It is not that difficult for women to climb the ladder as long as they work hard

2017-08-26 09:34

The construction industry is still considered more suitable for men. Jabu Shabangu, group finance officer for the Inyatsi Group, explains why she does not think it is that difficult to climb the ladder as long as you work hard in your area.

It has been noted that as a woman you have to work twice as hard as your male colleague to be recognised, but I do believe that there is growing gender parity in the boardrooms of construction companies.

Most construction companies are male-dominated due to the nature of the work. However, as part of the management committee and someone who mostly attends those boardroom meetings and as the only woman, I can sincerely say that there is parity in the boardroom. It does not matter what gender you are: what matters is your contribution to the advancement of the company.

Your contribution should also include a long-term plan for yourself to be a leader. Women leaders are fast emerging in the construction industry and we see female site agents developing into contract managers, female quantity surveyors who are advancing to commercial managers, directors and accountants and even chief financial officers. Fortunately, the construction industry needs good accountants and accounting is my passion.

If you prove your capability, you gain more trust from your male counterparts and become “the rose amongst the thorns”. We all need to function in a group and if you use your capabilities well, the construction industry can provide the support you need.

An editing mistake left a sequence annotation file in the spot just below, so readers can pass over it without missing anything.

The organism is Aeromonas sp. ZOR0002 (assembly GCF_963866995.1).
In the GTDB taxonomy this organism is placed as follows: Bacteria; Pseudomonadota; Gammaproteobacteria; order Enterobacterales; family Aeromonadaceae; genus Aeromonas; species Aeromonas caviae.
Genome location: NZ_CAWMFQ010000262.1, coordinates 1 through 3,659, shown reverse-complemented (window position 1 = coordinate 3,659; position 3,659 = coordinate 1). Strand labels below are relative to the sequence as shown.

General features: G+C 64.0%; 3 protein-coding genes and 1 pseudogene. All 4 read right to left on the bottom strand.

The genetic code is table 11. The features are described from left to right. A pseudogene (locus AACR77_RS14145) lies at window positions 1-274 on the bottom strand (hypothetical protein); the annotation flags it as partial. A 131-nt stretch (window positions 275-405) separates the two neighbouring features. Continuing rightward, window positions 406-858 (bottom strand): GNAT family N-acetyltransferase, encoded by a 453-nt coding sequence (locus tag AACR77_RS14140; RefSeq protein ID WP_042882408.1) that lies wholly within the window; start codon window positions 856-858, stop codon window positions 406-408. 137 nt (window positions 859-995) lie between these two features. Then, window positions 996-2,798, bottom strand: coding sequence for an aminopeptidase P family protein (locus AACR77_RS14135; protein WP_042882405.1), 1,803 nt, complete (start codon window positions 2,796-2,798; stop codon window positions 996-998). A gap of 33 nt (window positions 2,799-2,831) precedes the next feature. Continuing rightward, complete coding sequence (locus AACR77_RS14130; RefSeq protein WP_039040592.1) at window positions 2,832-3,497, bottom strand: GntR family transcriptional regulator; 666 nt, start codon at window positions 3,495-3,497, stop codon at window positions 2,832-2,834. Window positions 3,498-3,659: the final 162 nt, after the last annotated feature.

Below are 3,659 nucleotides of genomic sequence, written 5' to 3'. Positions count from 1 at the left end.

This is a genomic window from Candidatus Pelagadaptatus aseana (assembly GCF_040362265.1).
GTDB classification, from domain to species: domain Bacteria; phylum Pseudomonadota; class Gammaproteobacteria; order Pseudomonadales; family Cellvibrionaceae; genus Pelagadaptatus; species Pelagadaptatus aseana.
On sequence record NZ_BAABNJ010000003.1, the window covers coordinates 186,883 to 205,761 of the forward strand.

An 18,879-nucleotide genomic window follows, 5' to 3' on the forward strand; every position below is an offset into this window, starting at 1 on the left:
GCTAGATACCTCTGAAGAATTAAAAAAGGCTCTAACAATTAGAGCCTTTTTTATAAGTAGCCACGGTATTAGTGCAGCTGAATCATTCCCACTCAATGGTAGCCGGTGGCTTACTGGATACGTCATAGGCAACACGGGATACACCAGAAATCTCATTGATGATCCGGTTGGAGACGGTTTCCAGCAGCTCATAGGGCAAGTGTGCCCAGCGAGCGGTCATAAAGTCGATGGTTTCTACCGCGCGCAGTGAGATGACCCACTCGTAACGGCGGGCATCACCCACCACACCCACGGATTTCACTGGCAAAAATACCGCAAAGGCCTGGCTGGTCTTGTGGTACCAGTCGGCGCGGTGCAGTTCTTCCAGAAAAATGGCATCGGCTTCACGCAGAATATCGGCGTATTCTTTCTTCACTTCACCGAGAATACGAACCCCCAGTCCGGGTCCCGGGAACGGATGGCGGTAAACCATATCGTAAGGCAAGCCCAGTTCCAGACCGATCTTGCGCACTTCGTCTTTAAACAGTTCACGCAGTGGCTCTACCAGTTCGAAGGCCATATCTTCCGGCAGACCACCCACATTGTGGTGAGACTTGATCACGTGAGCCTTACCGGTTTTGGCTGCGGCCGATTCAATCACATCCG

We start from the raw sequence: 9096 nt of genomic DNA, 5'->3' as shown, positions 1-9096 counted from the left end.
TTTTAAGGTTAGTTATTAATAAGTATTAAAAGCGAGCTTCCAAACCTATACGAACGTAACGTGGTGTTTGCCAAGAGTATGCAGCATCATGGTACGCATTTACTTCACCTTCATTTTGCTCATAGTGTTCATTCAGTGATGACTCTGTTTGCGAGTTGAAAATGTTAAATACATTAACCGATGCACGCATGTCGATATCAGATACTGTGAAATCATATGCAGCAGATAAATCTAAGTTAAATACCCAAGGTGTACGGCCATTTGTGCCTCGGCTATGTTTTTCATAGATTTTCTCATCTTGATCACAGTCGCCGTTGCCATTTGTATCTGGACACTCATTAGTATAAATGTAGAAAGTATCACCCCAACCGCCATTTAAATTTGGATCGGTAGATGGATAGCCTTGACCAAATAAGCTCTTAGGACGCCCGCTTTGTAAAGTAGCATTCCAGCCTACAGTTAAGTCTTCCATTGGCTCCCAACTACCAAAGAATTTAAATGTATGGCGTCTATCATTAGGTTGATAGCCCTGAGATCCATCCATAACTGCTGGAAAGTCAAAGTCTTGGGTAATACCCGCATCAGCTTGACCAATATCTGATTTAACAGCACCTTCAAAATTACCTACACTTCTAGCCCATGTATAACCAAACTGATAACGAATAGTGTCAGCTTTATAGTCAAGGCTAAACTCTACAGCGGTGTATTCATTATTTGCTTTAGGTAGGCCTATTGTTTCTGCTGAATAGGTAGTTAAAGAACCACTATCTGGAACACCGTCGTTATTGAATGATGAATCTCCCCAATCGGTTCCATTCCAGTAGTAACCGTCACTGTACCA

For example, I joined Inyatsi Construction as a junior reporting specialist, straight from an audit firm. Inyatsi has given me the opportunity to prove myself and I have grown to be the group financial manager within a period of six years, responsible for the financial issues of the whole group of companies.

We need women leaders in this industry in the same way as we need men.

In this day and age, there are no more industries for a particular gender, although the working conditions in construction are more favourable for men than women. Women leaders bring in the “balance”, especially in the boardroom.

This is not to say we do not face challenges in the workplace. There comes a time in a woman’s life when she wants to settle down and this industry sometimes requires long hours, which makes relationships difficult. It is also difficult for a woman to work when she is pregnant because working outside the office in dusty conditions is not suitable for a developing baby. And then of course, women are still considered minors in some African cultures with no meaningful opinion and therefore have to work twice as much to convince the men of our capability.

However, at Inyatsi Construction we have a family culture or values that make every woman feel at home and we get as much help form the male colleagues as possible.

Inyatsi supports all its women and empowers them in terms of leadership courses or seminars, growing them to leadership positions through programmes such as business women of the year and various forums. The company also has a programme where we mentor young individuals from schools and encourage them to go enter into this industry.

I would definitely encourage young women to join the industry. I like working here because it is my passion. It is a unique industry and therefore brings unique challenges which become a pleasure on fruition.

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May 20 2018